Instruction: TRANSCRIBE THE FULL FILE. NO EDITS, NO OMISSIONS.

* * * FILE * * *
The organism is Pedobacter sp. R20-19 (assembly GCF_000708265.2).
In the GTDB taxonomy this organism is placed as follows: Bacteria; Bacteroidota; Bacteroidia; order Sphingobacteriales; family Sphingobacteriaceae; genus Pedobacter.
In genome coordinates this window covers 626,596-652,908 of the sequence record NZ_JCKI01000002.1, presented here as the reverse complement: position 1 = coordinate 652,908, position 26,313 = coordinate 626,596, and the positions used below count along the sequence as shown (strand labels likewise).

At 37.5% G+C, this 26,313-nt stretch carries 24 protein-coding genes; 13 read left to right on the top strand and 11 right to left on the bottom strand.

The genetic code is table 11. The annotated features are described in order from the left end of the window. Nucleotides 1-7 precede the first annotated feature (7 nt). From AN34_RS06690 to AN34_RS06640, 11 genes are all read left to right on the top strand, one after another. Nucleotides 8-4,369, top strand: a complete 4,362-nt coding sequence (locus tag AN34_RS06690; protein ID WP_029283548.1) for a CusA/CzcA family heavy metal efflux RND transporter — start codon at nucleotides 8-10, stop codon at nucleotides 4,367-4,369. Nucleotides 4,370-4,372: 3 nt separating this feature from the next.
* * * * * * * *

The organism is Pedobacter sp. R20-19 (assembly GCF_000708265.2).
In the GTDB taxonomy this organism is placed as follows: Bacteria; Bacteroidota; Bacteroidia; order Sphingobacteriales; family Sphingobacteriaceae; genus Pedobacter.
In genome coordinates this window covers 626,596-652,908 of the sequence record NZ_JCKI01000002.1, presented here as the reverse complement: position 1 = coordinate 652,908, position 26,313 = coordinate 626,596, and the positions used below count along the sequence as shown (strand labels likewise).

At 37.5% G+C, this 26,313-nt stretch carries 24 protein-coding genes; 13 read left to right on the top strand and 11 right to left on the bottom strand.

The genetic code is table 11. The annotated features are described in order from the left end of the window. Nucleotides 1-7 precede the first annotated feature (7 nt). From AN34_RS06690 to AN34_RS06640, 11 genes are all read left to right on the top strand, one after another. Nucleotides 8-4,369, top strand: a complete 4,362-nt coding sequence (locus tag AN34_RS06690; protein ID WP_029283548.1) for a CusA/CzcA family heavy metal efflux RND transporter — start codon at nucleotides 8-10, stop codon at nucleotides 4,367-4,369. Nucleotides 4,370-4,372: 3 nt separating this feature from the next.